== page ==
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Some call it dowsing, water witching or divining. Others call it flaky.
At first glance one might not notice anything particularly odd about the village of Kodinhi. It is a small, remote village located in the Malappuram district in Kerala, India. With only 2,000 families, it is a sleepy, quiet place that one could drive by without giving a second thought. It is a backwater, nondescript village not unlike countless others dotting the Indian countryside. However, spend enough time walking through its modest streets you may start to notice something peculiar about this village.
When Baby V was just weeks old and upset, her dad and I would sometimes swaddle her into a burrito and bounce her to the beat of Justin Timberlake’s Mirrors. Our belief that this particular song soothed her was more superstitious than scientific. But when faced with a tiny red-faced screamer, we didn’t have many options.
The Declaration of Independence proclaims that the pursuit of happiness is an unalienable right. Indeed, happiness is a universal human yearning—people of all ages, genders, shapes, and sizes want to be happy. And humans have shown themselves to be quite adept at pursuing happiness, devoting much of their money, time, and energy to this quest. But what about our ability to actually attain happiness? Well, that’s a different story. Finding the right path to happiness can be a challenge because, as research has shown, although we think we know the keys to happiness, we are actually not very good at predicting what will bring us joy.
It has long been said that an apple a day keeps the doctor away. But now the fruit has been shown to be an aphrodisiac after researchers found eating one apple a day can improve the sex lives of women.
Celtic redheads are an endangered species thanks to the global climate change crisis, according to scientists.
Jane Poynter and Taber MacCallum are planning a trip to Mars. They’ve been hashing out the details for 20 years now, and alternate between being extremely excited and utterly terrified by the prospect, refusing to discuss it after 5 p.m. to avoid nightmares.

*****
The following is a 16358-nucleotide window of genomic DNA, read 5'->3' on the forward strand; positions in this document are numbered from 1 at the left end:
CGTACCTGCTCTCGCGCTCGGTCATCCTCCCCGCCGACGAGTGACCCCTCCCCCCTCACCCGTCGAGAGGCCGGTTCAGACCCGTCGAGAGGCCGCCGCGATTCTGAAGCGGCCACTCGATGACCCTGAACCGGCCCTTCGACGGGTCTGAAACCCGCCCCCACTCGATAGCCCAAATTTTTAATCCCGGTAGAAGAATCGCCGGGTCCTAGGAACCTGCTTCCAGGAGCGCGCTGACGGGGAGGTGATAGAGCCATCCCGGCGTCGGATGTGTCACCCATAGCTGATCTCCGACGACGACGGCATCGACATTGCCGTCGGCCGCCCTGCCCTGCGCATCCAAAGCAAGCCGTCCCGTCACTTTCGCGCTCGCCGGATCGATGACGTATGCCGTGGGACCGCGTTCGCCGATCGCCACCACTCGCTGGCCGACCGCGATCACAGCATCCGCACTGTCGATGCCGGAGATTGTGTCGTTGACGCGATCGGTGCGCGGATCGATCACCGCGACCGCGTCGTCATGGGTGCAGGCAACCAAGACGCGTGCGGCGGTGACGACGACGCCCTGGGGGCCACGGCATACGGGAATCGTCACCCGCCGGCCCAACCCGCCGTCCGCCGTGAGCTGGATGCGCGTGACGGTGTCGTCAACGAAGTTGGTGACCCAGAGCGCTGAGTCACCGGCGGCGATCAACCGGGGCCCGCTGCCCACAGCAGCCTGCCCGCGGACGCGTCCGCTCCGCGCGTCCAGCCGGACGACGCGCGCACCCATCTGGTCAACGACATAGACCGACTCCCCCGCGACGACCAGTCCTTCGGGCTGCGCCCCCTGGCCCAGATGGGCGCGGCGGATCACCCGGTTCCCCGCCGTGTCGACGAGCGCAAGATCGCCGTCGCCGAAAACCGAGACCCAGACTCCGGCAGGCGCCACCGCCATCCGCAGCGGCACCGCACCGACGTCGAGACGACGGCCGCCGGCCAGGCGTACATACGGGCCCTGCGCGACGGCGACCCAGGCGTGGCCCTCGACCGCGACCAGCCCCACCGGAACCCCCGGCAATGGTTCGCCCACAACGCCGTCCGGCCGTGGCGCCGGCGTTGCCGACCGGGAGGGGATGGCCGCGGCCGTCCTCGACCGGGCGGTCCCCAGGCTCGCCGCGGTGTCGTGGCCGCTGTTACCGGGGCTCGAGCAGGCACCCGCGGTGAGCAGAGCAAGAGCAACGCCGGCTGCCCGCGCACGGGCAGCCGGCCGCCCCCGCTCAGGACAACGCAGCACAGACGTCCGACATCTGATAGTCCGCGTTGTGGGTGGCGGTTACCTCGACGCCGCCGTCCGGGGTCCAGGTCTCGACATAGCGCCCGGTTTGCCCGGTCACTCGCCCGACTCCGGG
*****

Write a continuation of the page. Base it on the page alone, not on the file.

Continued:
The next couple of years will be make or break for the next big theory in physics called supersymmetry - SUSY for short. It might make way for a rival idea which predicts the existence of a 'fifth force' of nature.
Although the curves and ripples of spacetime are suspected to be full of intriguing secrets about the history of the universe, they are also extremely difficult to study. For this reason, some physicists are turning to the lab to attempt to recreate spacetime geometries where they can be more easily analyzed.
The discovery of a split-second burst of radio waves by scientists using the Arecibo radio telescope in Puerto Rico provides important new evidence of mysterious pulses that appear to come from deep in outer space.
NASA's Voyager I spacecraft has been steadily journeying away from the sun to the outer reaches of the solar system since its 1977 launch. As it travels farther out and enters a different region of the solar system, it's occasionally affected by coronal mass ejections -- shock waves caused from massive violent eruptions from our sun.
At Delta Air Lines’ (DAL) operations center in Atlanta, meteorologists do more than monitor the usual wind, rain, and snow. They also keep a close eye out for a less common but potentially more dangerous phenomenon known as space weather. The sun’s eruptions can send billions of tons of superheated, electrically charged gas hurtling through the solar system. When these clouds hit the earth’s magnetic field, they can result in geomagnetic storms that disrupt electric power and communications systems.
Earth's magnetic field, which protects the planet from huge blasts of deadly solar radiation, has been weakening over the past six months, according to data collected by a European Space Agency (ESA) satellite array called Swarm.
Related: Earth's Magnetic Field Is Weakening 10 Times Faster Now
Japanese scientists say they have found a way to slow down the ageing process in flowers by up to a half, meaning bouquets could remain fresh for much longer.
Dogs and bears aren't the only animals that give off warning growls. Seahorses do too.
A new insight into one of the biggest questions in science – why some animals, including humans, work together to maintain a common good – has been achieved by scientists at the University of Sheffield.
A "world-class" dinosaur track site discovered in Alaska's Denali National Park shows that herds of duck-billed dinosaurs thrived under the midnight sun.
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